From 2011 onwards, Myanmar is behaving differently as it is experiencing new challenges and opportunities. Myanmar seeks foreign aid and economic assistance; employs economic and diplomatic foreign policy; focuses on strategic cooperation and actively engages with international organizations; balances, manages and expands relations; acts in passive and reactive mode; adopts people-cantered foreign policy approach; engages in people-to-people diplomacy and demonstrates its higher degree of commitment and legitimacy in international arena. Although there are promising changes, Myanmar still behaves like a weak state. 
Myanmar’s foreign policy behaviours are best to be explained based on the understanding of three sets of strategies: hedging, engagement and balance of power. In hedging strategies, Myanmar’s behaviour is occupied with the strategies called “wait and see” and “betting on both sides”. These strategies allow Myanmar to evade direct conflict with major powers by avoiding implementing the straightforward policies that favour only one major power. The engagement strategies explain Myanmar’s behaviour as a more active foreign policy approach in engaging the international community, multilateral cooperation and encouraging major powers to focus on constructive relations. The last set of strategies highlights Myanmar’s behaviour when it attempts to normalise the damaged and strengthen the good bilateral ties.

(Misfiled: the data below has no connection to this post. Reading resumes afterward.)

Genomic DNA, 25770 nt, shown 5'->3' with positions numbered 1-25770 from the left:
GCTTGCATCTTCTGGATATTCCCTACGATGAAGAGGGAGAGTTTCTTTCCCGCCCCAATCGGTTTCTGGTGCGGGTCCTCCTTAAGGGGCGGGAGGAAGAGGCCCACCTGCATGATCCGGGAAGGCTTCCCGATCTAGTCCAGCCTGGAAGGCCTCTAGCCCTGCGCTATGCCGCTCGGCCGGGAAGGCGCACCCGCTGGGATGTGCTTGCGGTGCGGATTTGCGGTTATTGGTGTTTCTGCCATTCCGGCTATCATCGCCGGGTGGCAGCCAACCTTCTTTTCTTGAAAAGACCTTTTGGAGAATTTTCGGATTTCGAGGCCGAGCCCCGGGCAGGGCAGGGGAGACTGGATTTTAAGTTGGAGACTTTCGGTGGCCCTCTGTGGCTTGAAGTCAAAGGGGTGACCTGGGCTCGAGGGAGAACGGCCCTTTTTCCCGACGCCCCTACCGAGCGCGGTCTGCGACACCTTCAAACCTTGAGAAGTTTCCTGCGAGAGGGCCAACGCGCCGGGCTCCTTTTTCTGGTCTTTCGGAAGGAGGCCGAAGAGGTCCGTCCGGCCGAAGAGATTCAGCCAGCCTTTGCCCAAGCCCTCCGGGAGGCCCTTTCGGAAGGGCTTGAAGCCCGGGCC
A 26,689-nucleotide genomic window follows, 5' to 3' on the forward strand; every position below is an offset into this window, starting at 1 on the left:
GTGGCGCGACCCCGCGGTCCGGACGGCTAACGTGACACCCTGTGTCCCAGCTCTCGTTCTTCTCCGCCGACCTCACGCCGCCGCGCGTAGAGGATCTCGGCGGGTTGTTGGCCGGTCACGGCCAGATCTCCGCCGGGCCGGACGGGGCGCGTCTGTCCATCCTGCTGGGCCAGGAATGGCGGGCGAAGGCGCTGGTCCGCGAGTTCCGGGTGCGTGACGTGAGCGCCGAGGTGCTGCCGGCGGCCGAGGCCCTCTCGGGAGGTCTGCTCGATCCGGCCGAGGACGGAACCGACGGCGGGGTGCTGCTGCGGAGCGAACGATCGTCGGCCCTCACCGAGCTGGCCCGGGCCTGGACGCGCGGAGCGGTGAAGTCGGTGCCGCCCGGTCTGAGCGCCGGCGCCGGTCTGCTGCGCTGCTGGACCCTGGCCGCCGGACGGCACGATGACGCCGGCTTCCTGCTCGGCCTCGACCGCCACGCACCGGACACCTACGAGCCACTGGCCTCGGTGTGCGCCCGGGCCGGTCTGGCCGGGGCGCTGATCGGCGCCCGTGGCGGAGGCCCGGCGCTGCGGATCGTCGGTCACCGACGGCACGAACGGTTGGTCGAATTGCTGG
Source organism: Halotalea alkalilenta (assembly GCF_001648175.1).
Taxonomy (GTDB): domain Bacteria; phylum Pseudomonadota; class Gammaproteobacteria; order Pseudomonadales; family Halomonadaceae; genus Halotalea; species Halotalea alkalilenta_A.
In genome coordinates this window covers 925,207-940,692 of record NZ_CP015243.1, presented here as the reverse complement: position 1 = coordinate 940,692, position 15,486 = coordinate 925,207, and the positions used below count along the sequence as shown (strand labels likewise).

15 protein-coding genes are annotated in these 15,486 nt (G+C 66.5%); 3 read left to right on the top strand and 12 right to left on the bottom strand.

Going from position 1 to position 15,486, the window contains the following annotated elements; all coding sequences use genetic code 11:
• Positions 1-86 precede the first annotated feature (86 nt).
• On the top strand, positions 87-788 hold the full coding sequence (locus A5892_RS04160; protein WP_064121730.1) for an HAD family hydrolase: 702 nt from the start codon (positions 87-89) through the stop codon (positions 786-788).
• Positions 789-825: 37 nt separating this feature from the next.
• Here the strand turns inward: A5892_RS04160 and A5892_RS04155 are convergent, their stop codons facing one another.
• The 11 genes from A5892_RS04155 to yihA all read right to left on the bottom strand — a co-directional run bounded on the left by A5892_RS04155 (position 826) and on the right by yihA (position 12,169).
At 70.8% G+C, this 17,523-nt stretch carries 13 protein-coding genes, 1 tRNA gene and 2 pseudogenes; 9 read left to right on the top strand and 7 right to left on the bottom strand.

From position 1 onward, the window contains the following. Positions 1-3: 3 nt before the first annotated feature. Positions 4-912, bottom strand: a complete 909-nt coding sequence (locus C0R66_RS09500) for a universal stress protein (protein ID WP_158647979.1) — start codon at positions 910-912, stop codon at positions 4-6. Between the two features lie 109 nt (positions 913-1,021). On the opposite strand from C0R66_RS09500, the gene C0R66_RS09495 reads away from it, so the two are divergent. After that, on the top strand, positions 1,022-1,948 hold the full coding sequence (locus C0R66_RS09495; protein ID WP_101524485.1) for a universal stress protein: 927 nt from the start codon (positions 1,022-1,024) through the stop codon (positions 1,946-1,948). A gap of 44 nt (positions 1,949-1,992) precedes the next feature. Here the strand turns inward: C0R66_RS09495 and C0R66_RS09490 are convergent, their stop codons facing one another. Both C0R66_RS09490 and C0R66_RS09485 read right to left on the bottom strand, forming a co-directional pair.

In order to link Myanmar’s weaknesses and its foreign policy behaviours, analyses are explained at two levels: the state level analysis and the systemic level analysis.
At the state level analysis, internal factors such as regime change, state institutions, lack of legitimacy and security concerns shape Myanmar’s foreign policy behaviour by influencing the foreign policy approaches of the government when it responds to the internal demands and external pressures. For instance, Myanmar pursues hedging strategies to avoid the U.S’s pressure on the human rights issues or to reduce its over-reliance on China. Furthermore, Myanmar approaches engagement strategies for establishing multilateral cooperation and constructive ties in order to access foreign aids and economic assistance.